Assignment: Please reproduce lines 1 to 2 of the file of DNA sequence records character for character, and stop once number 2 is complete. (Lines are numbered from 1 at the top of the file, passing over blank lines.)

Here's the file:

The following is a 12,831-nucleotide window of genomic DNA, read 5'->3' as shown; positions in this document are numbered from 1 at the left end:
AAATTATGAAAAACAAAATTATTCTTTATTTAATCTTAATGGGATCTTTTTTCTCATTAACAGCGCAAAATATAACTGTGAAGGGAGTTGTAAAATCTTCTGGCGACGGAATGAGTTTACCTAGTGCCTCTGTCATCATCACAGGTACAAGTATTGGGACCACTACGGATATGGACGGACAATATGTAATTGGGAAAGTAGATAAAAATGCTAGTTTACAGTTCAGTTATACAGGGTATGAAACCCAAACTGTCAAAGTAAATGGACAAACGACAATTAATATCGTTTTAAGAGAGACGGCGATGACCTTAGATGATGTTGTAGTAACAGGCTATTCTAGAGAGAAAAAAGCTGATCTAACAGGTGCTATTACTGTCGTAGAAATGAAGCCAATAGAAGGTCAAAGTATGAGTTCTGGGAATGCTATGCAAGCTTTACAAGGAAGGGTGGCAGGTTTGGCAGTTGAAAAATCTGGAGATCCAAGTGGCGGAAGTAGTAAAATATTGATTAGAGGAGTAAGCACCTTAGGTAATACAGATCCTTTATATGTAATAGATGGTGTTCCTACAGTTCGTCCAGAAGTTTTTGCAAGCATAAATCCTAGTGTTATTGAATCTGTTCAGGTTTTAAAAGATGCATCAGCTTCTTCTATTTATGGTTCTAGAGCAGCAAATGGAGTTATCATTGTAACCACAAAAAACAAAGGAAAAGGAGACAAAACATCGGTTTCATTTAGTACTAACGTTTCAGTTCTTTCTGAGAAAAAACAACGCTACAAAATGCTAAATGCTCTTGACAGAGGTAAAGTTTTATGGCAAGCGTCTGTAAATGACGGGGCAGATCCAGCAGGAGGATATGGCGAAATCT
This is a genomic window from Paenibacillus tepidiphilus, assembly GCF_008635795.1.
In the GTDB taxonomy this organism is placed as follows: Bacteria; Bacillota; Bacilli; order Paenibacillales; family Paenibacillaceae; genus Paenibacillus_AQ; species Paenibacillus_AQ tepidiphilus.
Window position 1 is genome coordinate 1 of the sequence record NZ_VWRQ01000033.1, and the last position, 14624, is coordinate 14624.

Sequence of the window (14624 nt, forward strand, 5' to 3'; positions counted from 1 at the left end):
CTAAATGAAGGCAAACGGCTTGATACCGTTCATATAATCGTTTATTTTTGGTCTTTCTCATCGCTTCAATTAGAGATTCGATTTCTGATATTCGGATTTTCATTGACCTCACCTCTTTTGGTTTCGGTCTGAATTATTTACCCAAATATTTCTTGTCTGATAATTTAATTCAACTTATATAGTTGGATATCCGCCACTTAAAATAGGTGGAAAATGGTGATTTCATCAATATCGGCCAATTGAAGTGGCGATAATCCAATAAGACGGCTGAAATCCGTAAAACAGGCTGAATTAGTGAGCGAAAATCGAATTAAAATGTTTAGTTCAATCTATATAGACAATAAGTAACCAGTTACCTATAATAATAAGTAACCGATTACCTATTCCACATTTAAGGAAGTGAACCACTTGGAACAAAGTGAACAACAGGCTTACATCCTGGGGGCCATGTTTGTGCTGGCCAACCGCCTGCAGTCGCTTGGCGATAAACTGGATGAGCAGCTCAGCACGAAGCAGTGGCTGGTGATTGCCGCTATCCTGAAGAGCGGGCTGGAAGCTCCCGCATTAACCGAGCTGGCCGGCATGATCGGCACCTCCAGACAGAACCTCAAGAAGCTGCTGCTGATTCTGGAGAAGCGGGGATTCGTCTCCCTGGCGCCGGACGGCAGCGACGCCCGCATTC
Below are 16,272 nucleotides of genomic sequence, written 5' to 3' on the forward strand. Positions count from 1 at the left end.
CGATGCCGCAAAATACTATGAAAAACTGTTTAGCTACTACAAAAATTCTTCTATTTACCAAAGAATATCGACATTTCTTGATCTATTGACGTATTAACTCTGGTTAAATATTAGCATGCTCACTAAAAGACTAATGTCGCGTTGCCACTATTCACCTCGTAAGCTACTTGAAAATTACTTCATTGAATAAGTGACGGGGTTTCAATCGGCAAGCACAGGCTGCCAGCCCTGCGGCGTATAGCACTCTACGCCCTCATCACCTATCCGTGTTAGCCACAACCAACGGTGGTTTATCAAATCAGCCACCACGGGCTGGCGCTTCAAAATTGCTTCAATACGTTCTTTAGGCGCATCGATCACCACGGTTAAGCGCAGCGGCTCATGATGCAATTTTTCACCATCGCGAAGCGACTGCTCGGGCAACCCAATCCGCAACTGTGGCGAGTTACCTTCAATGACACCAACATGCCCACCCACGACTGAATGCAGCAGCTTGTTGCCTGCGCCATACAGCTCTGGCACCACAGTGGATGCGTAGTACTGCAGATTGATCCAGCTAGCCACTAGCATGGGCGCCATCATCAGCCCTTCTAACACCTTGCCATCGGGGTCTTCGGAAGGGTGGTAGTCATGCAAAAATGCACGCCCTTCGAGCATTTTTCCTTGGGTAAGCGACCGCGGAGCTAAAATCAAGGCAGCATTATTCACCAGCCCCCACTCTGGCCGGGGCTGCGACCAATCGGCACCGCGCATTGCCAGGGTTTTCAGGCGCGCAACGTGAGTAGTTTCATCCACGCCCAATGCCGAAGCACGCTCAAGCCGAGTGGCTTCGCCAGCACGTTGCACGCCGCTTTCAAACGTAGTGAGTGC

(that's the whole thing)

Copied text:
The following is a 12,831-nucleotide window of genomic DNA, read 5'->3' as shown; positions in this document are numbered from 1 at the left end:
AAATTATGAAAAACAAAATTATTCTTTATTTAATCTTAATGGGATCTTTTTTCTCATTAACAGCGCAAAATATAACTGTGAAGGGAGTTGTAAAATCTTCTGGCGACGGAATGAGTTTACCTAGTGCCTCTGTCATCATCACAGGTACAAGTATTGGGACCACTACGGATATGGACGGACAATATGTAATTGGGAAAGTAGATAAAAATGCTAGTTTACAGTTCAGTTATACAGGGTATGAAACCCAAACTGTCAAAGTAAATGGACAAACGACAATTAATATCGTTTTAAGAGAGACGGCGATGACCTTAGATGATGTTGTAGTAACAGGCTATTCTAGAGAGAAAAAAGCTGATCTAACAGGTGCTATTACTGTCGTAGAAATGAAGCCAATAGAAGGTCAAAGTATGAGTTCTGGGAATGCTATGCAAGCTTTACAAGGAAGGGTGGCAGGTTTGGCAGTTGAAAAATCTGGAGATCCAAGTGGCGGAAGTAGTAAAATATTGATTAGAGGAGTAAGCACCTTAGGTAATACAGATCCTTTATATGTAATAGATGGTGTTCCTACAGTTCGTCCAGAAGTTTTTGCAAGCATAAATCCTAGTGTTATTGAATCTGTTCAGGTTTTAAAAGATGCATCAGCTTCTTCTATTTATGGTTCTAGAGCAGCAAATGGAGTTATCATTGTAACCACAAAAAACAAAGGAAAAGGAGACAAAACATCGGTTTCATTTAGTACTAACGTTTCAGTTCTTTCTGAGAAAAAACAACGCTACAAAATGCTAAATGCTCTTGACAGAGGTAAAGTTTTATGGCAAGCGTCTGTAAATGACGGGGCAGATCCAGCAGGAGGATATGGCGAAATCT